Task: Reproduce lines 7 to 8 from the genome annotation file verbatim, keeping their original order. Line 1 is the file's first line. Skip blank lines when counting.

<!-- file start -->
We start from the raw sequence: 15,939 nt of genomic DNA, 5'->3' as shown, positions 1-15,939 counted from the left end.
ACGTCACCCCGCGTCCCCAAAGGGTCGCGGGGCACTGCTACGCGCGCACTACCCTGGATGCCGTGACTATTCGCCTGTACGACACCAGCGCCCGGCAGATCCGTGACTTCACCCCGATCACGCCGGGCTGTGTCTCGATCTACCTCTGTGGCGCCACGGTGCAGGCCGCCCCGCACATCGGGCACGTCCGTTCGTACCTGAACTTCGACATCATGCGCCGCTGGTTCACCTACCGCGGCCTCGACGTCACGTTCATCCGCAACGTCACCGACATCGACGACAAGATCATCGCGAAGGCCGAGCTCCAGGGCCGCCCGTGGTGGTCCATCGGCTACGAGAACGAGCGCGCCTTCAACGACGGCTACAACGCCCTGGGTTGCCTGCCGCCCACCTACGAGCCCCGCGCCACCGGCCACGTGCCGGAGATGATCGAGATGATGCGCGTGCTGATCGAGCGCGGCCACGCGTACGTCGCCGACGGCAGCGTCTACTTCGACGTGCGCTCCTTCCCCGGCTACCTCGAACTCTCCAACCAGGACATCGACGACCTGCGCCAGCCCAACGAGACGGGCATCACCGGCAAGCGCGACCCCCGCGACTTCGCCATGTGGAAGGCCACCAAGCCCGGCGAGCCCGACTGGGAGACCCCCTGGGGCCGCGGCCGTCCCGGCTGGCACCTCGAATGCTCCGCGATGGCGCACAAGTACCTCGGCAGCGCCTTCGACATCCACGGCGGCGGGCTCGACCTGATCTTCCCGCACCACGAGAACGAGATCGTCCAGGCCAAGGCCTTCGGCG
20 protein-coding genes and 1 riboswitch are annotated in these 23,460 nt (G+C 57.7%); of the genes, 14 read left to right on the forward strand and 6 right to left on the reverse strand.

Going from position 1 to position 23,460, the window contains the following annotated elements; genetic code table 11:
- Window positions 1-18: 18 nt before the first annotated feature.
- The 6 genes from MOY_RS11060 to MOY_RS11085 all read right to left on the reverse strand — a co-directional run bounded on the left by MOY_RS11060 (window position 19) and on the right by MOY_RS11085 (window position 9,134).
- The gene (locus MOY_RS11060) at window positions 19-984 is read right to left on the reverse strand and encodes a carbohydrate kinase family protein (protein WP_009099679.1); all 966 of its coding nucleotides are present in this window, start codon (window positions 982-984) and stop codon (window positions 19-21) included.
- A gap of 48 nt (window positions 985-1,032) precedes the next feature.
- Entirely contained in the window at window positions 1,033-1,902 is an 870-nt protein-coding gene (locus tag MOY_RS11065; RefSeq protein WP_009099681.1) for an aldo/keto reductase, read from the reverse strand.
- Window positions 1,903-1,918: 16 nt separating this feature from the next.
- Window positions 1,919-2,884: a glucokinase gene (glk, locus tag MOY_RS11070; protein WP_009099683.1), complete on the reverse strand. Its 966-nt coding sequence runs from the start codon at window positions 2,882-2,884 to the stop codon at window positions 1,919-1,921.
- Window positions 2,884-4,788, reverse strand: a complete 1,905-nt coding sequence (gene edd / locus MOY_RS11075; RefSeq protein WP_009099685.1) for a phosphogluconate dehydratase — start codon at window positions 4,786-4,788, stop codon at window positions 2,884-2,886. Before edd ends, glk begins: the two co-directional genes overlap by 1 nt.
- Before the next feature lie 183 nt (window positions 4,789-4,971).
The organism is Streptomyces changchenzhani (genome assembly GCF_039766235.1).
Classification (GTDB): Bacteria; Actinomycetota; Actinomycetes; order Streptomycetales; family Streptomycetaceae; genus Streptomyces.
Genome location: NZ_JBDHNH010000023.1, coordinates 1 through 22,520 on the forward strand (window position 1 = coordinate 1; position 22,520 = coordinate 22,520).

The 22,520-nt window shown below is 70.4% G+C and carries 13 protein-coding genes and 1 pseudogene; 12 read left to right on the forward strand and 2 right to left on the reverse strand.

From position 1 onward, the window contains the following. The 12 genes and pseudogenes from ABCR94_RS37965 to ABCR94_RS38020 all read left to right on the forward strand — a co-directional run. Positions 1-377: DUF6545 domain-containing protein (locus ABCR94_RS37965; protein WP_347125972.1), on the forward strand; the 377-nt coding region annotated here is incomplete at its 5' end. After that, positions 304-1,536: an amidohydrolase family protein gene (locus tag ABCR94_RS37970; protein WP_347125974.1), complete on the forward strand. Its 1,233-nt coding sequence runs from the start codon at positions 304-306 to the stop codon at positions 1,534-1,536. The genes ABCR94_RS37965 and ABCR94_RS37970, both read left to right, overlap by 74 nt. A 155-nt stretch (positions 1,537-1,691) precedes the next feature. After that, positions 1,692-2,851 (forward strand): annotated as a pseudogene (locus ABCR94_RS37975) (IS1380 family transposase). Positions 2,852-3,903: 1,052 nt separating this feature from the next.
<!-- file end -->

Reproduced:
- The gene (locus MOY_RS11060) at window positions 19-984 is read right to left on the reverse strand and encodes a carbohydrate kinase family protein (protein WP_009099679.1); all 966 of its coding nucleotides are present in this window, start codon (window positions 982-984) and stop codon (window positions 19-21) included.
- A gap of 48 nt (window positions 985-1,032) precedes the next feature.